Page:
Blackleg metabolites do not add risk to canola products for export

Key Practice: L. maculans, the fungal pathogen that causes blackleg in canola, can produce a mycotoxin called sirodesmin PL, but this study found none of it in Alberta canola samples.

Project Title, Lead Researcher: “Evaluation of the toxicity of the secondary metabolites produced by Leptosphaeria maculans,” 2012-14, Xiujie (Susie) Li, Alberta Innovates — Technology Futures

Grower Organization Funder: ACPC

Some strains of Leptosphaeria maculans, the fungal pathogen that causes blackleg in canola, produce the secondary metabolite sirodesmin PL. This metabolite is structurally related to some strains of Leptosphaeria maculans, the fungal pathogen that causes blackleg in canola, produce the secondary metabolite sirodesmin PL. This metabolite is structurally related to gliotoxin, a mycotoxin (fungal toxin) that is a concern to the health of humans and farm animals. However, this study found no presence of sirodesmin PL in the end products of canola grown in Western Canada.

This two-year study under the Agriculture Funding Consortium, led by Xiujie (Susie) Li of Alberta Innovates, is the first to report on the toxicity of sirodesmin PL to animals and humans, and any levels to be found in canola. Although sirodesmin PL was found to have a toxicity comparable to that of gliotoxin, no sirodesmin PL was found in any of the canola seed, oil, and meal products in this study. This includes seed from tested fields, even where L. maculans contamination levels were very high.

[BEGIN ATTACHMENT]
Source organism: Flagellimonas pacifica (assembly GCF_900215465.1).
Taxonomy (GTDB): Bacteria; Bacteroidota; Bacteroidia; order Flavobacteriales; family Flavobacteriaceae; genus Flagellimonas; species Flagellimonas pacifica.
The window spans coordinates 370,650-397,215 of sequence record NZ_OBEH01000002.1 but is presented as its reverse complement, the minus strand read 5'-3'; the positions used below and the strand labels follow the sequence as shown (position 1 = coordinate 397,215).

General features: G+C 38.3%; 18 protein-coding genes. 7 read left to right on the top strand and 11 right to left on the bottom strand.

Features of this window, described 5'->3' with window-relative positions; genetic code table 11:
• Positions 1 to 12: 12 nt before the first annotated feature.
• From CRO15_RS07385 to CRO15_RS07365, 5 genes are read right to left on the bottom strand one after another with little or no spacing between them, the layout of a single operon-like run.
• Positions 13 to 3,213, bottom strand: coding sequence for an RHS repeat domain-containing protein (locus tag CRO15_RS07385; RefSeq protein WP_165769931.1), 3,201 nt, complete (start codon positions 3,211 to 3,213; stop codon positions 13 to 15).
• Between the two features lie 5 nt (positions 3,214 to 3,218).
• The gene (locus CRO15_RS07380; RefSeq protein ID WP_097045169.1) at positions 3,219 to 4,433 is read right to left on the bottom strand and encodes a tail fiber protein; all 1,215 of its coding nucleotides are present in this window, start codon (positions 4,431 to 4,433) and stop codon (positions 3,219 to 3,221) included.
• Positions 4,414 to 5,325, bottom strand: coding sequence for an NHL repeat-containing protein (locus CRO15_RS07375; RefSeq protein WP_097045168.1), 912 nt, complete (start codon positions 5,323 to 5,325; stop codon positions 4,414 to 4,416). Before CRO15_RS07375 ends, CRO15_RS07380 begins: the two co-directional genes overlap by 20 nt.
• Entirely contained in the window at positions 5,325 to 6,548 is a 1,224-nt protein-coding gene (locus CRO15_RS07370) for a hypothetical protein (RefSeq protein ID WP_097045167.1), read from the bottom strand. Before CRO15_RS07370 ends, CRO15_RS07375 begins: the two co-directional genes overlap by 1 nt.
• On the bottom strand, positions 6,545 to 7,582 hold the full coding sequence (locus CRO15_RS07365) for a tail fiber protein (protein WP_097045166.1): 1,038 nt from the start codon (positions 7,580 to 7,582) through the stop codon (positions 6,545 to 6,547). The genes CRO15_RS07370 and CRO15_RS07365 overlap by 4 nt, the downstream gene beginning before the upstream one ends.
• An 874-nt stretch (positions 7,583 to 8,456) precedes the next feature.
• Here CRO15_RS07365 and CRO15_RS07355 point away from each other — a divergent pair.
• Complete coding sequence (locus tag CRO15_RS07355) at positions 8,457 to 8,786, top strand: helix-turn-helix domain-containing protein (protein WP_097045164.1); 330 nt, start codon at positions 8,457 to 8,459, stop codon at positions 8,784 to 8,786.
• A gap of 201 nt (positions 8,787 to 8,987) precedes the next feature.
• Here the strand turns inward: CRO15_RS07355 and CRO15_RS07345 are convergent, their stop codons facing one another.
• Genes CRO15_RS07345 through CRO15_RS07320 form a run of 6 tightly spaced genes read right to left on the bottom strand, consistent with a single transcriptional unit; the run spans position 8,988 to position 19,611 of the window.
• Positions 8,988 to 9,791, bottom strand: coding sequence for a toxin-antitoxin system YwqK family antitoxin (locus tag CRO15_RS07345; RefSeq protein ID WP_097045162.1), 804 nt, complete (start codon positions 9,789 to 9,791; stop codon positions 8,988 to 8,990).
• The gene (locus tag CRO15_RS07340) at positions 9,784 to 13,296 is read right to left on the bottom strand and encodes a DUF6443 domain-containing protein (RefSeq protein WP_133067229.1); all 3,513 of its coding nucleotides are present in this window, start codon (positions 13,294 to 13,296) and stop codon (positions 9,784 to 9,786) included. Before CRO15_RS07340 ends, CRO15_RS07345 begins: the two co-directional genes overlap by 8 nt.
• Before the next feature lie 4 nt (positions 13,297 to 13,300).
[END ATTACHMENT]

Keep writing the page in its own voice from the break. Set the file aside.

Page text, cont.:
The study also concluded that toxin production was not linked to disease virulence and is unlikely to increase over time, regardless of future blackleg resistance in canola. The low levels of both toxins produced and blackleg contamination in commercial canola seed would be contributing factors to these findings.

A total of 17 L. maculans isolates were collected from locations with differing virulence to investigate the relationship between virulence and toxicity. Canola seeds were collected from blackleg-infected fields on six farms in Alberta to evaluate sirodesmin PL contamination. Bin samples were also collected from four of these fields for reevaluation five months after harvest. Westar seeds were included as a blackleg-susceptible variety and clean canola seeds were used as a non-infected control.

Six oil samples were purchased from grocery stores or farmers’ markets, and ADM (Lloydminster) provided one commercial sample each of canola meal and a ‘super de-gummed oil’. All products tested showed zero content of sirodesmin PL throughout all aspects of testing — field survey, bin survey, lab seed samples and end-use oil and meal products.

Conclusion

These findings led to the conclusion that canola oil and meal products are currently free of sirodesmin PL and are safe for human consumption and to use as livestock feed.

  • Sirodesmin PL is not produced by all the L. maculans strains. If a field is infected with L. maculans, it does not necessarily mean sirodesmin PL is present.
  • Despite the presence of blackleg disease, zero sirodesmin PL was found in even the most infected field.
Blackleg disease severity and sirodesmin PL content
in field survey and bin survey samples
Variety Location Blackleg
infection rate
(%)
Sirodesmin PL (ppb)
in field survey
irodesmin PL (ppb) bin survey
1030 Vegreville 0.56 0 0
1033 Innisfree 1.0 0 0
1029 Minburn 0.69 0 0
1025 Vegreville 0.06 0 0
Westar Vegreville 4.5 0 NA
1038 Wetaskiwin 2.0 0 NA
1044 Wetaskiwin 2.0 0 NA
DH12075 Greenhouse grown 0 0 NA